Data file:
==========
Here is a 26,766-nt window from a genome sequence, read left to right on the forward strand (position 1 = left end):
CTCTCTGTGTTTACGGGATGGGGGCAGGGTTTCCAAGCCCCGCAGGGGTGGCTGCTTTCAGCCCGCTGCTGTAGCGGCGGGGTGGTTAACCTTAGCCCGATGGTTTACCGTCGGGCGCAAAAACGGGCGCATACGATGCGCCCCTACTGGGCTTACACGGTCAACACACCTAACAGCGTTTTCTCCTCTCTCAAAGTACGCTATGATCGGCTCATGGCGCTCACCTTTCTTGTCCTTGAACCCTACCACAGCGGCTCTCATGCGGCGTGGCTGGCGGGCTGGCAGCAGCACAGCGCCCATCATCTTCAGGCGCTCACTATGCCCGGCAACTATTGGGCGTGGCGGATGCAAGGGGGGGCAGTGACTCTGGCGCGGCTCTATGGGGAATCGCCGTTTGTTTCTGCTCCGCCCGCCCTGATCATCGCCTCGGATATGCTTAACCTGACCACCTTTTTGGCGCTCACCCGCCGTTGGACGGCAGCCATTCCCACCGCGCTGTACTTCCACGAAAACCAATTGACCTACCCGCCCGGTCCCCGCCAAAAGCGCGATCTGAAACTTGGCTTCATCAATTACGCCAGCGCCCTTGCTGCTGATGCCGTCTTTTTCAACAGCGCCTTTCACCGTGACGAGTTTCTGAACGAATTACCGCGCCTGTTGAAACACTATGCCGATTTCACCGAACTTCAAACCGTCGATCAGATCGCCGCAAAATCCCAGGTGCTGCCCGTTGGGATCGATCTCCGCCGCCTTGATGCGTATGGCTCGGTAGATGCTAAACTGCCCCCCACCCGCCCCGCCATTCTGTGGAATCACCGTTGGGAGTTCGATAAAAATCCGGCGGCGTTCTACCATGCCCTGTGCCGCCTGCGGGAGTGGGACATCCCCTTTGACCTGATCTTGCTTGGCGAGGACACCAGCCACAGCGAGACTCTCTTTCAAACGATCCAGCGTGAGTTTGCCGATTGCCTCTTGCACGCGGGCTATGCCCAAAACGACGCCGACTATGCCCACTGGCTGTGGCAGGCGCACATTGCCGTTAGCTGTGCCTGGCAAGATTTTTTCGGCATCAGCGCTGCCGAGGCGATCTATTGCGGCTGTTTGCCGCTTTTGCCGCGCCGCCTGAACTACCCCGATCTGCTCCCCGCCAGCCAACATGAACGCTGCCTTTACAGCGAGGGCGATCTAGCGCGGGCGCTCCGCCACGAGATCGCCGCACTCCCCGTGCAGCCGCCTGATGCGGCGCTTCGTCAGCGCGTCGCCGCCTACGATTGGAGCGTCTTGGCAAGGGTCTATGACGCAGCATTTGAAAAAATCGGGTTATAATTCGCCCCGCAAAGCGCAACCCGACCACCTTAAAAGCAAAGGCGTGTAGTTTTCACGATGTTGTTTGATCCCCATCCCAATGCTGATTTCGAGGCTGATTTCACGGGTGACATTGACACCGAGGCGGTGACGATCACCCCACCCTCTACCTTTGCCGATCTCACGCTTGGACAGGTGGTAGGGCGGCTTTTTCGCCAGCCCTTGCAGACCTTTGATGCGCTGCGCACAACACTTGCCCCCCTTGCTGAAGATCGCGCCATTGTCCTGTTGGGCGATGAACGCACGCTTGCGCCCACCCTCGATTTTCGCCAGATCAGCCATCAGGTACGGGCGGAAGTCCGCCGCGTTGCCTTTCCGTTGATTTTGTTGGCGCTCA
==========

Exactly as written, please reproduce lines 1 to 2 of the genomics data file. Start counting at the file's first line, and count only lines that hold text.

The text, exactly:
Here is a 26,766-nt window from a genome sequence, read left to right on the forward strand (position 1 = left end):
CTCTCTGTGTTTACGGGATGGGGGCAGGGTTTCCAAGCCCCGCAGGGGTGGCTGCTTTCAGCCCGCTGCTGTAGCGGCGGGGTGGTTAACCTTAGCCCGATGGTTTACCGTCGGGCGCAAAAACGGGCGCATACGATGCGCCCCTACTGGGCTTACACGGTCAACACACCTAACAGCGTTTTCTCCTCTCTCAAAGTACGCTATGATCGGCTCATGGCGCTCACCTTTCTTGTCCTTGAACCCTACCACAGCGGCTCTCATGCGGCGTGGCTGGCGGGCTGGCAGCAGCACAGCGCCCATCATCTTCAGGCGCTCACTATGCCCGGCAACTATTGGGCGTGGCGGATGCAAGGGGGGGCAGTGACTCTGGCGCGGCTCTATGGGGAATCGCCGTTTGTTTCTGCTCCGCCCGCCCTGATCATCGCCTCGGATATGCTTAACCTGACCACCTTTTTGGCGCTCACCCGCCGTTGGACGGCAGCCATTCCCACCGCGCTGTACTTCCACGAAAACCAATTGACCTACCCGCCCGGTCCCCGCCAAAAGCGCGATCTGAAACTTGGCTTCATCAATTACGCCAGCGCCCTTGCTGCTGATGCCGTCTTTTTCAACAGCGCCTTTCACCGTGACGAGTTTCTGAACGAATTACCGCGCCTGTTGAAACACTATGCCGATTTCACCGAACTTCAAACCGTCGATCAGATCGCCGCAAAATCCCAGGTGCTGCCCGTTGGGATCGATCTCCGCCGCCTTGATGCGTATGGCTCGGTAGATGCTAAACTGCCCCCCACCCGCCCCGCCATTCTGTGGAATCACCGTTGGGAGTTCGATAAAAATCCGGCGGCGTTCTACCATGCCCTGTGCCGCCTGCGGGAGTGGGACATCCCCTTTGACCTGATCTTGCTTGGCGAGGACACCAGCCACAGCGAGACTCTCTTTCAAACGATCCAGCGTGAGTTTGCCGATTGCCTCTTGCACGCGGGCTATGCCCAAAACGACGCCGACTATGCCCACTGGCTGTGGCAGGCGCACATTGCCGTTAGCTGTGCCTGGCAAGATTTTTTCGGCATCAGCGCTGCCGAGGCGATCTATTGCGGCTGTTTGCCGCTTTTGCCGCGCCGCCTGAACTACCCCGATCTGCTCCCCGCCAGCCAACATGAACGCTGCCTTTACAGCGAGGGCGATCTAGCGCGGGCGCTCCGCCACGAGATCGCCGCACTCCCCGTGCAGCCGCCTGATGCGGCGCTTCGTCAGCGCGTCGCCGCCTACGATTGGAGCGTCTTGGCAAGGGTCTATGACGCAGCATTTGAAAAAATCGGGTTATAATTCGCCCCGCAAAGCGCAACCCGACCACCTTAAAAGCAAAGGCGTGTAGTTTTCACGATGTTGTTTGATCCCCATCCCAATGCTGATTTCGAGGCTGATTTCACGGGTGACATTGACACCGAGGCGGTGACGATCACCCCACCCTCTACCTTTGCCGATCTCACGCTTGGACAGGTGGTAGGGCGGCTTTTTCGCCAGCCCTTGCAGACCTTTGATGCGCTGCGCACAACACTTGCCCCCCTTGCTGAAGATCGCGCCATTGTCCTGTTGGGCGATGAACGCACGCTTGCGCCCACCCTCGATTTTCGCCAGATCAGCCATCAGGTACGGGCGGAAGTCCGCCGCGTTGCCTTTCCGTTGATTTTGTTGGCGCTCA